Shaykh Nuh Keller mentions that the more one prays the istikhara prayer, the clearer its answers become to one. He prays it for all matters, even things one would not imagine doing istikhara for.

It is not necessary that you get a dream or even a “feeling.” Rather, the istikhara is a prayer that Allah guide you towards that which is best (khayr) for you. If you do the prayer of guidance (istikhara) with the proper manners, the most important of which is to truly consign the matter to Allah and suspend your own inclinations, then Allah will make events unfold in the direction that is the best for your worldly and next-worldly affairs.

When unable to offer salah

In general, when it is not possible to perform the istikhara prayer itself (such as when one is out on the road, or in one’s menstrual period), it is recommended to simply read the dua itself. [Radd al-Muhtar]

For even the smallest things

The great Hanafi scholar and hadith expert from Aleppo, Shaykh Abdullah Sirajal-Din mentions in his book on the virtues of prayer that it is the way of many Sufis, including Shaykh al-Akbar Muhiyyuddin Ibn al-Arabi (Allah sanctify his secret), to pray the istikhara prayer at the beginning of their day, after sunrise, asking Allah to guide them in general to all good and to keep away all evil from them.

Istikhara gives the best answer, for one’s worldly and religious life (not worldly life alone), when coupled with another essential sunna: istishara (seeking sound counsel) of those worthy of being consulted and taking the sound means of assessing the situation at hand.

Imam al-Nawawi mentioned that before the istikhara prayer, one should seek advice from those whose knowledge, wisdom, and concern one is confident. Ibn Hajar al-Haytami and others mentioned that one of the benefits of this is to further distance oneself from the desires of one’s own egotistic inclinations.

The istikhara prayer may be made for a specific matter or be made for a general seeking of all that is best. Some scholars, including Imam Abd al-Wahhab al-Sha`rani and Ibn `Arafah before him saw this kind of istikhara prayer as being superior. Others, including Shaykh Ibn al-Arabi, recommended performing a general istikhara prayer for all that is good every day, ideally at the time of the Duha prayer (after sunrise).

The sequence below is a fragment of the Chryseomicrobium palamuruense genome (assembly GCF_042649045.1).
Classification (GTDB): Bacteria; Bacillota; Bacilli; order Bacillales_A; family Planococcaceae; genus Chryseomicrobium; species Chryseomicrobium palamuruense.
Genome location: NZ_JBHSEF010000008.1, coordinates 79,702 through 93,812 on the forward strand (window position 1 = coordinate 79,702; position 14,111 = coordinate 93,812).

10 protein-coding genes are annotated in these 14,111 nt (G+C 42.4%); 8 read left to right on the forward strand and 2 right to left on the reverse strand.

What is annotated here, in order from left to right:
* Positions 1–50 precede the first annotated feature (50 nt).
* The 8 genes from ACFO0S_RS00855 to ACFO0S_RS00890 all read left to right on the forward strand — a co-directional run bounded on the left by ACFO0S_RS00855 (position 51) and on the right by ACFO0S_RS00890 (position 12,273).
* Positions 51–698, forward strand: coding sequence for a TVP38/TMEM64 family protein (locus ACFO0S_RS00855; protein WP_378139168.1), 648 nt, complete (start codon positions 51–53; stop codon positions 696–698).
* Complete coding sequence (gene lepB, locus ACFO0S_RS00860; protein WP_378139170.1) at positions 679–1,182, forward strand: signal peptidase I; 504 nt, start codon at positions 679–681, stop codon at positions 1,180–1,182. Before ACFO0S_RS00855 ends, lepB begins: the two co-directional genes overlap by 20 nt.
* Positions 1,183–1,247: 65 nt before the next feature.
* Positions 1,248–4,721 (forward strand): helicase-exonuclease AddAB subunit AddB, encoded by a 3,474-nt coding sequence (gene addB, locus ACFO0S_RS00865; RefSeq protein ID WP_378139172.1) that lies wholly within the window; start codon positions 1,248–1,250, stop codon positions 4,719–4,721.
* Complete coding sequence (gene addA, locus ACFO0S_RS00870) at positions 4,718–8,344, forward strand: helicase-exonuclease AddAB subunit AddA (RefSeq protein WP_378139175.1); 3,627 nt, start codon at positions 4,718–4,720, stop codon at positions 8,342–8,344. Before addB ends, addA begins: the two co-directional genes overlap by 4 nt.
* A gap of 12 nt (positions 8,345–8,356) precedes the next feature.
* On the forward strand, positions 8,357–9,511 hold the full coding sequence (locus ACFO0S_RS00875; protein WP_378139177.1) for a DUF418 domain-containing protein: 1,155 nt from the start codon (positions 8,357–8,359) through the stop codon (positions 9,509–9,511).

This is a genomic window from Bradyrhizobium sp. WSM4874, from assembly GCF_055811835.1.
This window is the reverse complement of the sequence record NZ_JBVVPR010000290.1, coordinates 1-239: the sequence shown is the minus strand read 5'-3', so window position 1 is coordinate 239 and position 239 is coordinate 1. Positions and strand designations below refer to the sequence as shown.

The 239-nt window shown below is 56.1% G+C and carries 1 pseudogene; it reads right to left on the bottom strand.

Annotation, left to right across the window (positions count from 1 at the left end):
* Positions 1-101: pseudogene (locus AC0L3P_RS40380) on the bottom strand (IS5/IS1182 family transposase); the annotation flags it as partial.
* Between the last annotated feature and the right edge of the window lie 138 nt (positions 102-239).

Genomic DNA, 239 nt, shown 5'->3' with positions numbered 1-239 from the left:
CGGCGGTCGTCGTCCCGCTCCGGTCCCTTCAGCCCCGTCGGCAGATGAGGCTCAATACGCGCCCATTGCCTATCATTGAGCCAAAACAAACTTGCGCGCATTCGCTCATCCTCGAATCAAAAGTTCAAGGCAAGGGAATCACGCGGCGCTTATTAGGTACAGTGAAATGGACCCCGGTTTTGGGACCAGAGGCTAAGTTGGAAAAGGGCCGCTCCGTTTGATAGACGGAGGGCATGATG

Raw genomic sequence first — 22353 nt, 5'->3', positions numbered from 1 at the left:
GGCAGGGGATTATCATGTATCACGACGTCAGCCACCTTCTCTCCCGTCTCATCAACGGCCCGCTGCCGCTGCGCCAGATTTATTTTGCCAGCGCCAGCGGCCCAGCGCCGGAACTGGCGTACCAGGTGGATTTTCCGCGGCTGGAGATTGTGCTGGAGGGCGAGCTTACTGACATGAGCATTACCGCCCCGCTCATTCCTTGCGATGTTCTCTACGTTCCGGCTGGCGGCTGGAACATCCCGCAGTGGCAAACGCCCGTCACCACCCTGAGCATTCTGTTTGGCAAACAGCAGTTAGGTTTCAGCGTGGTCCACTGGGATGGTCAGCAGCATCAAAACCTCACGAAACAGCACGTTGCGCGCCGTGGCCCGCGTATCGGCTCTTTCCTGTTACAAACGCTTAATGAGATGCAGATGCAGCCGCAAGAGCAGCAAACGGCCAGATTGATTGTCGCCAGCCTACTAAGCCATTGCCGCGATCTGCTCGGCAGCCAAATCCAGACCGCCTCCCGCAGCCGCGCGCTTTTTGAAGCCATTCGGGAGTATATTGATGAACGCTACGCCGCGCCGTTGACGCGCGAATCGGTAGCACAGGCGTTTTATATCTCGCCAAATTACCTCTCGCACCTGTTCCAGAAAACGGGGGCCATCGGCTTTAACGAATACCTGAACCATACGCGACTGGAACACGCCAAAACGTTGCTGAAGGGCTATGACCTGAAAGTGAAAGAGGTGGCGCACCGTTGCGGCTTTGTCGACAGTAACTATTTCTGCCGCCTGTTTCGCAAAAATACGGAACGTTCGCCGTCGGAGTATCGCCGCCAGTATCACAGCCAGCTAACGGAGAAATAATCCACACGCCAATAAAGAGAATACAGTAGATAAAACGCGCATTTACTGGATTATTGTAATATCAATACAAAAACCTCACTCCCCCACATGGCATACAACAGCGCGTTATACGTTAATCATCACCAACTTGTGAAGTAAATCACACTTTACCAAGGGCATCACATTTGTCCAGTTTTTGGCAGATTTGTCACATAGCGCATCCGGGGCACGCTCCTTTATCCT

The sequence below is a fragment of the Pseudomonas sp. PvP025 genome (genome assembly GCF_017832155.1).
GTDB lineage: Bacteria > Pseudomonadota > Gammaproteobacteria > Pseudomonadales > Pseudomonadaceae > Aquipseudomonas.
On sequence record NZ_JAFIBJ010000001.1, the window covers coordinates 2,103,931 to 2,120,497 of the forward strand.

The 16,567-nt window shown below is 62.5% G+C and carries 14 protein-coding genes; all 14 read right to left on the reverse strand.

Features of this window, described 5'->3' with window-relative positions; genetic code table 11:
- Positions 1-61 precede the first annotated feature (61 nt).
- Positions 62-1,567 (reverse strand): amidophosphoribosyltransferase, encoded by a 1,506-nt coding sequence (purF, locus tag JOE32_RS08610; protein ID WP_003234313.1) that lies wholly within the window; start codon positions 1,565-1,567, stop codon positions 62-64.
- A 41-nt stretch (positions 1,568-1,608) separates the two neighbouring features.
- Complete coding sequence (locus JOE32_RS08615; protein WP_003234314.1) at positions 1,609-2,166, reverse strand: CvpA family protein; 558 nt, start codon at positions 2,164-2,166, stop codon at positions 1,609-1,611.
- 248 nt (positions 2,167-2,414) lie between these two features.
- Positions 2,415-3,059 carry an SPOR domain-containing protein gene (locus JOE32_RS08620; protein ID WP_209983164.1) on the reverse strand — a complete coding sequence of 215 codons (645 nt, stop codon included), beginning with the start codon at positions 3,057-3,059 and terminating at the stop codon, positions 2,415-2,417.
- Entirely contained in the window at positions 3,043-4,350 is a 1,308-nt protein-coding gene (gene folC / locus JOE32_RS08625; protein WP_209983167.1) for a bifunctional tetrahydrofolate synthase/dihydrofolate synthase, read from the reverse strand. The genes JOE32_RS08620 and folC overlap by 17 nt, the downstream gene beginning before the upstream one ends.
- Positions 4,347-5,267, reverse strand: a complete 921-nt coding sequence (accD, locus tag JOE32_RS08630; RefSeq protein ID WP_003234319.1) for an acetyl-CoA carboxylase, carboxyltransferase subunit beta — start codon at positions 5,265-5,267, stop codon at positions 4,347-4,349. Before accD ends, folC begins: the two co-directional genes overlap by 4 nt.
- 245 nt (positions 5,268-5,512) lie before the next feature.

One should be pleased with what Allah chooses for one, and not seek to follow one’s whims after the answer to one’s supplication becomes clear. We ask Allah to give us beneficial knowledge, and the success to act upon it in the way most beloved to Him, on the footsteps of His beloved Prophet Muhammad (Allah bless him and give him peace).

Shaykh Faraz Rabbani

Listen to Shaykh Faraz debunk common misconceptions about istikhara in this SeekersHub podcast, including

  • Misconception 1: Istikhara is a prayer in matters of marriage
  • Misconception 2: The signs come in the form of dreams
  • Misconception 3: A sinful person must ask a pious person to perform the prayer on his behalf
  • Misconception 4: Istikhara is only for the big decisions, not small matters

Resources on istikhara and other related matters

The Best of What You Can Seek From Allah

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In the Name of Allah, the Benevolent, the Merciful

Ibn Ata’illah clarified a key to excellence in supplication (du`a’):

“The best of what you can seek from Allah is what He seeks from you.”

Then, he explained that,

“What He seeks from you is fulfilling the rights of His Lordship and the duties of your slavehood.”

Prophetic Supplications for Our Times – Seeking Refuge From Debt, Sin, and Disbelief

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In the Name of Allah, the Benevolent, the Merciful

The Beloved Messenger of Allah (peace and blessings be upon him) has a number of beautiful and powerful supplications against debt, sin, and disbelief.

Among them are:

1. “O Allah, I seek refuge in you from sinfulness and indebtedness.”

(Allahumma inni a`udhu bika mina’l ma’thami wa’l maghram)

[Reported by Bukhari, from A’isha (Allah be pleased with her)]

2. “O Allah, I seek refuge in you from disbelief and debt.”

(Allahumma inni a`udhu bika mina’l kufri wa’d dayn)

And Allah alone gives success.

Faraz Rabbani